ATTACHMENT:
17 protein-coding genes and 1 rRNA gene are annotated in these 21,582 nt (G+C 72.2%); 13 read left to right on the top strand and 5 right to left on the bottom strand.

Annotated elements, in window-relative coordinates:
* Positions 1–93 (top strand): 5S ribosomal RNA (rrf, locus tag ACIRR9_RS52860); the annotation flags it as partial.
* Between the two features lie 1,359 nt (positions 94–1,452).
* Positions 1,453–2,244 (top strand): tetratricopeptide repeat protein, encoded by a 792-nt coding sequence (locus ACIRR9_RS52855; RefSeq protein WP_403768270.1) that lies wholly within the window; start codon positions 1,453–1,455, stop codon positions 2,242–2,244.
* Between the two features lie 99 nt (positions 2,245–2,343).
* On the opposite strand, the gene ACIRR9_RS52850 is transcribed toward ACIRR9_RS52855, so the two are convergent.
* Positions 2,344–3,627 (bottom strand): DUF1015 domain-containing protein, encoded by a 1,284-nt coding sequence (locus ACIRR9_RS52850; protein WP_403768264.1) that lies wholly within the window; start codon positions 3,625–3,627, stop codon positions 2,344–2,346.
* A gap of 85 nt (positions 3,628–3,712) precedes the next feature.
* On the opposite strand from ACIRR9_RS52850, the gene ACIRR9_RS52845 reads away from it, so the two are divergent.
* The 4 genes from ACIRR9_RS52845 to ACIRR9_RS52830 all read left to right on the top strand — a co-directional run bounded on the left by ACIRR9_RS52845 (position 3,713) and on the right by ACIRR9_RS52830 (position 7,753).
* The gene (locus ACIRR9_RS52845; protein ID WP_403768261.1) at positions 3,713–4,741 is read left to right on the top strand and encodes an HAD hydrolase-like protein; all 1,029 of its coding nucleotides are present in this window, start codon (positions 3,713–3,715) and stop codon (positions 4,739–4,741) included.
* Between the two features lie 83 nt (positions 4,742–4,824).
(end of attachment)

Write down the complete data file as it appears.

17 protein-coding genes and 1 rRNA gene are annotated in these 21,582 nt (G+C 72.2%); 13 read left to right on the top strand and 5 right to left on the bottom strand.

Annotated elements, in window-relative coordinates:
* Positions 1–93 (top strand): 5S ribosomal RNA (rrf, locus tag ACIRR9_RS52860); the annotation flags it as partial.
* Between the two features lie 1,359 nt (positions 94–1,452).
* Positions 1,453–2,244 (top strand): tetratricopeptide repeat protein, encoded by a 792-nt coding sequence (locus ACIRR9_RS52855; RefSeq protein WP_403768270.1) that lies wholly within the window; start codon positions 1,453–1,455, stop codon positions 2,242–2,244.
* Between the two features lie 99 nt (positions 2,245–2,343).
* On the opposite strand, the gene ACIRR9_RS52850 is transcribed toward ACIRR9_RS52855, so the two are convergent.
* Positions 2,344–3,627 (bottom strand): DUF1015 domain-containing protein, encoded by a 1,284-nt coding sequence (locus ACIRR9_RS52850; protein WP_403768264.1) that lies wholly within the window; start codon positions 3,625–3,627, stop codon positions 2,344–2,346.
* A gap of 85 nt (positions 3,628–3,712) precedes the next feature.
* On the opposite strand from ACIRR9_RS52850, the gene ACIRR9_RS52845 reads away from it, so the two are divergent.
* The 4 genes from ACIRR9_RS52845 to ACIRR9_RS52830 all read left to right on the top strand — a co-directional run bounded on the left by ACIRR9_RS52845 (position 3,713) and on the right by ACIRR9_RS52830 (position 7,753).
* The gene (locus ACIRR9_RS52845; protein ID WP_403768261.1) at positions 3,713–4,741 is read left to right on the top strand and encodes an HAD hydrolase-like protein; all 1,029 of its coding nucleotides are present in this window, start codon (positions 3,713–3,715) and stop codon (positions 4,739–4,741) included.
* Between the two features lie 83 nt (positions 4,742–4,824).